Attendance Matters

IITK is among the few institutes of higher education where there is no mandatory attendance policy enforced in all courses. Lately, the practice of taking biometric attendance in certain courses has been a source of alarm and has led to various discussions in the student community. For a clearer insight, Vox had a discussion with the Dean of Academic Affairs (DoAA), Prof. Neeraj Misra.

Biometric attendance was started in the second semester of the 2015 – 2016 session, based on feedback from both students and faculty for 2 – 3 courses. It was implemented for a few courses in the Summer Term last year, in the 2016-17 (I) semester and in 4 – 5 courses in 2016-17 (II)

The objective behind taking biometric attendance is to make sure attendance takes place efficiently and with the least disturbance possible. To quote the DoAA, “Many faculty members want to give some weightage to attendance. Now it is not possible to take attendance manually for large classes of over 400 students. This shall facilitate the same. Also, IITK is a residential campus and biometric attendance would allow the campus authorities to be aware if the students were in the campus, as after all, they are the custodians of the students and are answerable to their parents.”

The DoAA reassured us that there is no proposal for an institutional policy requiring compulsory attendance. He said, “Whether the attendance is compulsory or given weightage in grading is dependent on the instructor. I personally believe attendance ensures that the learning process and academic environment is preserved. Some students may be capable of achieving good grades without regular attendance, but IITK is not a factory to provide grades. Here we inculcate an academic environment, and every student has certain responsibilities.”

Biometric attendance is definitely a good implementation of existing technology to increase efficiency of procedural matters and promote ethical behaviour in campus. According to our DoAA, there have been no major implementation problems and hopefully, as soon as more equipment is acquired, biometric attendance will be used in more courses.

Written by Sambhav Mattoo and Soumyadeep Datta

  • Pranshu Garg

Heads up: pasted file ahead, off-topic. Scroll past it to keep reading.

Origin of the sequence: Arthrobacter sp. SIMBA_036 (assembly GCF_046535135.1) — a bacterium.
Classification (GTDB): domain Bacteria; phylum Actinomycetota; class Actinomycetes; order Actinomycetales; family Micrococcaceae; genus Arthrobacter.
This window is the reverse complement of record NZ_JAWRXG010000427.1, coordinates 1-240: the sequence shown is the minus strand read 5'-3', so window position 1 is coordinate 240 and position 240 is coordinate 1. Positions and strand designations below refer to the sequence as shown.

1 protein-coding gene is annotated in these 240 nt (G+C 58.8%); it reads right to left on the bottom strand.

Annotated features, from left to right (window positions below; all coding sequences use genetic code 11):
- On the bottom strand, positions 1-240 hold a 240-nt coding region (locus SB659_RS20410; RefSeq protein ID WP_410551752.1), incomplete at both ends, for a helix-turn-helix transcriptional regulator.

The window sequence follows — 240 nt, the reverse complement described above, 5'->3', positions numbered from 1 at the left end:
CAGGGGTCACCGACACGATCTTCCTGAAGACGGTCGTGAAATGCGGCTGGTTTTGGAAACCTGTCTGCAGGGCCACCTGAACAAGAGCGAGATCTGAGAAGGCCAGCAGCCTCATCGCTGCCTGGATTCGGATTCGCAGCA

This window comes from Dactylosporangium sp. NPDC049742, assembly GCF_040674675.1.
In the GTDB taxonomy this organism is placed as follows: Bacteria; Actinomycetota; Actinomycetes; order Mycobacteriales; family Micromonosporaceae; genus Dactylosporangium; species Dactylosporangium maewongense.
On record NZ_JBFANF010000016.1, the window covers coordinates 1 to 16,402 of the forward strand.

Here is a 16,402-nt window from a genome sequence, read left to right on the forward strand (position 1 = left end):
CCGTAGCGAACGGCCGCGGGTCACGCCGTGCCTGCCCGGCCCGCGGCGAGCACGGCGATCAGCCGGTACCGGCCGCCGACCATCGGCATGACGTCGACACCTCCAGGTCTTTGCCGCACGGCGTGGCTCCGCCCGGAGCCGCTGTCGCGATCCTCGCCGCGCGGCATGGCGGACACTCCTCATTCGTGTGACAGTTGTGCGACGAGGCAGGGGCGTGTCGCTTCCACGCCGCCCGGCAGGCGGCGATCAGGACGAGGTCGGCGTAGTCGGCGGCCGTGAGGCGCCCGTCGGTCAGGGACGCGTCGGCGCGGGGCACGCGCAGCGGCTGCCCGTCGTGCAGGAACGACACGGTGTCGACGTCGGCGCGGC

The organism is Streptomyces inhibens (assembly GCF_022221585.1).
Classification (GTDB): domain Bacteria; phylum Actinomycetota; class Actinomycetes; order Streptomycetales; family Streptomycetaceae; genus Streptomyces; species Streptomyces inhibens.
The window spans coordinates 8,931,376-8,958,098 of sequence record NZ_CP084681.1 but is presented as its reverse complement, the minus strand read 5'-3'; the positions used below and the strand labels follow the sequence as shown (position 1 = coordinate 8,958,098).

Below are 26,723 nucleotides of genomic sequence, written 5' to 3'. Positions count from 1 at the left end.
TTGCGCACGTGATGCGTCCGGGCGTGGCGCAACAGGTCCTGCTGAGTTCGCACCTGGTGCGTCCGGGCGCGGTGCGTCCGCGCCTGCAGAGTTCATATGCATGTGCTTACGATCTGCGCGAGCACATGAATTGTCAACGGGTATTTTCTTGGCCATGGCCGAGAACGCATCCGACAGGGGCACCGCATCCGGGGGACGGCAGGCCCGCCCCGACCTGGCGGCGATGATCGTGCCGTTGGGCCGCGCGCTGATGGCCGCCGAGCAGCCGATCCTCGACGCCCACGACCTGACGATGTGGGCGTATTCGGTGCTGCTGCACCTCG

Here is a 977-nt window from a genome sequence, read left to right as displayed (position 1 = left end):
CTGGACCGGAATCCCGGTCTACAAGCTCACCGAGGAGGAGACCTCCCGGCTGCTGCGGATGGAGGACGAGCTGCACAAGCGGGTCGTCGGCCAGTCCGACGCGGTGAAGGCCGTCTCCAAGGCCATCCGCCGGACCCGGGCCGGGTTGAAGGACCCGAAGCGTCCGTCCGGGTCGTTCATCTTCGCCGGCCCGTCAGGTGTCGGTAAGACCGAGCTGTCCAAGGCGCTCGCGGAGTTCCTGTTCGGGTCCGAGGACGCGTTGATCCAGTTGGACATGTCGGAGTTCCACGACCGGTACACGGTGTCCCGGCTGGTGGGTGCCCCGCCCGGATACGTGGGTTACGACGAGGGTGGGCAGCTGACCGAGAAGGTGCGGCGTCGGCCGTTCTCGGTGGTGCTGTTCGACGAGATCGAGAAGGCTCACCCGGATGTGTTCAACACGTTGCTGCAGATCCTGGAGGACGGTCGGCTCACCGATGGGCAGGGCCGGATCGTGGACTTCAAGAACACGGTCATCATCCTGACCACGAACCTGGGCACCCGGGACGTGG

Well I have some contentions with that. First, the UG manual states that a student can’t lose more than a stated number (sorry I don’t remember exactly) of contact hours from the course and if that case occurs, the instructor has every right to deregister the student from the course. Moreover, biometric attendance is a very good method to ensure attention but it can do nothing about attentiveness in the lecture. You can force presence but not learning.
    That being said, another argument I would like to present is that it has been observed that students attend certain classes and don’t attend the others with the same attendance policy. Can we question the quality of teaching and course content here? I don’t know.

    • Soumyadeep Datta

      I had little clue of the menace of deregistration here until recently when 8 students were deregistered from a course I am doing currently for low attendance.
      In my opinion, it is not wrong for an instructor to expect attendance. If an instructor is putting significant effort in preparing content and teaching a particular course, he/she has every right to expect a certain amount of effort from the students’ side as well.
      That granted, there is no system in place to complain about the incompetence or negligence on behalf of the instructors as observed in many core and departmental courses invariably in each semester. The course review form is never taken seriously if the reviews are bad. If instructors expect students to be accountable for their own academic conduct, students have the right to expect the same from instructors as well. Something must be done about this.
      P.S: Sorry for not noticing your comment until now.